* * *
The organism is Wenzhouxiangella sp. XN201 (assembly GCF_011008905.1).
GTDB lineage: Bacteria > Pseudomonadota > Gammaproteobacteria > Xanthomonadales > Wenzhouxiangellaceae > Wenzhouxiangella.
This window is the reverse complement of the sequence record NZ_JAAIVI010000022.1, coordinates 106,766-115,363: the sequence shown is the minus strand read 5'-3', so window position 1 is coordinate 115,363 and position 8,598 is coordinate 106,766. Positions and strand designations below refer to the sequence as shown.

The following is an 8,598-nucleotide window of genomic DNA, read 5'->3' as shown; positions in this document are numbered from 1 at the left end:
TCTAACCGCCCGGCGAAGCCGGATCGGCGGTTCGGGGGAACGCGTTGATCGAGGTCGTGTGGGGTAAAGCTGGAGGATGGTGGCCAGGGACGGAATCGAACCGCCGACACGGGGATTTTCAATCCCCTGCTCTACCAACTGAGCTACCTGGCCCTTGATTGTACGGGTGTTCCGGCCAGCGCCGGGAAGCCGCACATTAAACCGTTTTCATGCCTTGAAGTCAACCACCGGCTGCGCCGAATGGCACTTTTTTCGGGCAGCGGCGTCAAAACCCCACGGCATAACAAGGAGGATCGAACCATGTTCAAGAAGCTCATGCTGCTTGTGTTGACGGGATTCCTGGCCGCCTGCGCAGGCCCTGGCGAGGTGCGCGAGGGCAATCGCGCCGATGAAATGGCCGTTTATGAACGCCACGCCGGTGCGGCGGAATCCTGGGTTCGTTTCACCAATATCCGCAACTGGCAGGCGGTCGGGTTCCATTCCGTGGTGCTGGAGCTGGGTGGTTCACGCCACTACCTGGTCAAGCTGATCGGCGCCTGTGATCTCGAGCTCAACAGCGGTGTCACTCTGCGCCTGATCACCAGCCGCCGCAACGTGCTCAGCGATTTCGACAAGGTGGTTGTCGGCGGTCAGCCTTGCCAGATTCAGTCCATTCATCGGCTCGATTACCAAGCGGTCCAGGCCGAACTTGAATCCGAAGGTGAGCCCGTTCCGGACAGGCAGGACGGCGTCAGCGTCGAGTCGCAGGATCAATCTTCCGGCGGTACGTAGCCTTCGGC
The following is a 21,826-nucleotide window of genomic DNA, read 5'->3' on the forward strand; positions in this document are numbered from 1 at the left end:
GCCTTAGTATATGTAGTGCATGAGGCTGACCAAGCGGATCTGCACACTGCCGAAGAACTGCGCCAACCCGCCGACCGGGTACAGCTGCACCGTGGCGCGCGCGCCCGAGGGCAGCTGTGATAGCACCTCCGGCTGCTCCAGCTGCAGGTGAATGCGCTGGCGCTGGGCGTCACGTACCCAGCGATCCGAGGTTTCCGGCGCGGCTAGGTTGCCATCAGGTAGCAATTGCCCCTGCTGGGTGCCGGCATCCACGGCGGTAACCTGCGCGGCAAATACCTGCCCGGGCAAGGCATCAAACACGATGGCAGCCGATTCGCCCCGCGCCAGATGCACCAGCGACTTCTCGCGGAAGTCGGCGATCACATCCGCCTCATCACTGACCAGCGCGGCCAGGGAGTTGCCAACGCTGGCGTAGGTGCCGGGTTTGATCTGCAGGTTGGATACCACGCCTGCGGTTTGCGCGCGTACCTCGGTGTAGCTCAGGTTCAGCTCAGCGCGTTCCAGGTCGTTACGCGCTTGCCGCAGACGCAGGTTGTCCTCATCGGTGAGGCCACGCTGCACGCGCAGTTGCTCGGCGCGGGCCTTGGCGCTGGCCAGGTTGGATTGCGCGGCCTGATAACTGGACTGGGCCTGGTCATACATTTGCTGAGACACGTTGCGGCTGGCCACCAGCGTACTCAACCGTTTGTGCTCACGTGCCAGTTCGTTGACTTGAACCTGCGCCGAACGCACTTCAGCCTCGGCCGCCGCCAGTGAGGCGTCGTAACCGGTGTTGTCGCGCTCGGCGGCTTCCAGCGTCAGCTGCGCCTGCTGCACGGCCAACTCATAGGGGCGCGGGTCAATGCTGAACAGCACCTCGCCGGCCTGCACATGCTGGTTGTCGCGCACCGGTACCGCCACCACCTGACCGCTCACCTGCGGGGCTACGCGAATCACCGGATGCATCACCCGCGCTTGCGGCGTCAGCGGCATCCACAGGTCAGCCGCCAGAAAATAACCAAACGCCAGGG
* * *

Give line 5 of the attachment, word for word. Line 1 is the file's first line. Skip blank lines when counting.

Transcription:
TCTAACCGCCCGGCGAAGCCGGATCGGCGGTTCGGGGGAACGCGTTGATCGAGGTCGTGTGGGGTAAAGCTGGAGGATGGTGGCCAGGGACGGAATCGAACCGCCGACACGGGGATTTTCAATCCCCTGCTCTACCAACTGAGCTACCTGGCCCTTGATTGTACGGGTGTTCCGGCCAGCGCCGGGAAGCCGCACATTAAACCGTTTTCATGCCTTGAAGTCAACCACCGGCTGCGCCGAATGGCACTTTTTTCGGGCAGCGGCGTCAAAACCCCACGGCATAACAAGGAGGATCGAACCATGTTCAAGAAGCTCATGCTGCTTGTGTTGACGGGATTCCTGGCCGCCTGCGCAGGCCCTGGCGAGGTGCGCGAGGGCAATCGCGCCGATGAAATGGCCGTTTATGAACGCCACGCCGGTGCGGCGGAATCCTGGGTTCGTTTCACCAATATCCGCAACTGGCAGGCGGTCGGGTTCCATTCCGTGGTGCTGGAGCTGGGTGGTTCACGCCACTACCTGGTCAAGCTGATCGGCGCCTGTGATCTCGAGCTCAACAGCGGTGTCACTCTGCGCCTGATCACCAGCCGCCGCAACGTGCTCAGCGATTTCGACAAGGTGGTTGTCGGCGGTCAGCCTTGCCAGATTCAGTCCATTCATCGGCTCGATTACCAAGCGGTCCAGGCCGAACTTGAATCCGAAGGTGAGCCCGTTCCGGACAGGCAGGACGGCGTCAGCGTCGAGTCGCAGGATCAATCTTCCGGCGGTACGTAGCCTTCGGC